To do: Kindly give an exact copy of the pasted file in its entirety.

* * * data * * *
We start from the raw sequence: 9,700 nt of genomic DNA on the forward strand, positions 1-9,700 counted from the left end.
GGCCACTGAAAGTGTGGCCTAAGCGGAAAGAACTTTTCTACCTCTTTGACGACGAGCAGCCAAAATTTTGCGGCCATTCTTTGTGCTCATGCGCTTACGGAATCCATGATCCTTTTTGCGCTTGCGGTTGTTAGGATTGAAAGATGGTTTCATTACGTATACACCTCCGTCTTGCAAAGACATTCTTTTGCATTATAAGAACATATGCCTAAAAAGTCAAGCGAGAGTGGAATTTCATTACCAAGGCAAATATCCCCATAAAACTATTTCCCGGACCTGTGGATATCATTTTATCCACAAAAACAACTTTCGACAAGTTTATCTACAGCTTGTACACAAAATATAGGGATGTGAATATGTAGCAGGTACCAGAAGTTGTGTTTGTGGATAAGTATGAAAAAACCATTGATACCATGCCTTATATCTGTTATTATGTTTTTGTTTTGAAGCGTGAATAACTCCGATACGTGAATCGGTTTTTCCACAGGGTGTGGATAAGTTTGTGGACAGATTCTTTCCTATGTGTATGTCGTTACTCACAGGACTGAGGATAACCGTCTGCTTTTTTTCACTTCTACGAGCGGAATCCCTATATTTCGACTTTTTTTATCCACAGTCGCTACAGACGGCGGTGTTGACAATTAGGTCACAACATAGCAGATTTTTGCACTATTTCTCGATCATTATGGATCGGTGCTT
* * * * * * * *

We start from the raw sequence: 9,700 nt of genomic DNA on the forward strand, positions 1-9,700 counted from the left end.
GGCCACTGAAAGTGTGGCCTAAGCGGAAAGAACTTTTCTACCTCTTTGACGACGAGCAGCCAAAATTTTGCGGCCATTCTTTGTGCTCATGCGCTTACGGAATCCATGATCCTTTTTGCGCTTGCGGTTGTTAGGATTGAAAGATGGTTTCATTACGTATACACCTCCGTCTTGCAAAGACATTCTTTTGCATTATAAGAACATATGCCTAAAAAGTCAAGCGAGAGTGGAATTTCATTACCAAGGCAAATATCCCCATAAAACTATTTCCCGGACCTGTGGATATCATTTTATCCACAAAAACAACTTTCGACAAGTTTATCTACAGCTTGTACACAAAATATAGGGATGTGAATATGTAGCAGGTACCAGAAGTTGTGTTTGTGGATAAGTATGAAAAAACCATTGATACCATGCCTTATATCTGTTATTATGTTTTTGTTTTGAAGCGTGAATAACTCCGATACGTGAATCGGTTTTTCCACAGGGTGTGGATAAGTTTGTGGACAGATTCTTTCCTATGTGTATGTCGTTACTCACAGGACTGAGGATAACCGTCTGCTTTTTTTCACTTCTACGAGCGGAATCCCTATATTTCGACTTTTTTTATCCACAGTCGCTACAGACGGCGGTGTTGACAATTAGGTCACAACATAGCAGATTTTTGCACTATTTCTCGATCATTATGGATCGGTGCTT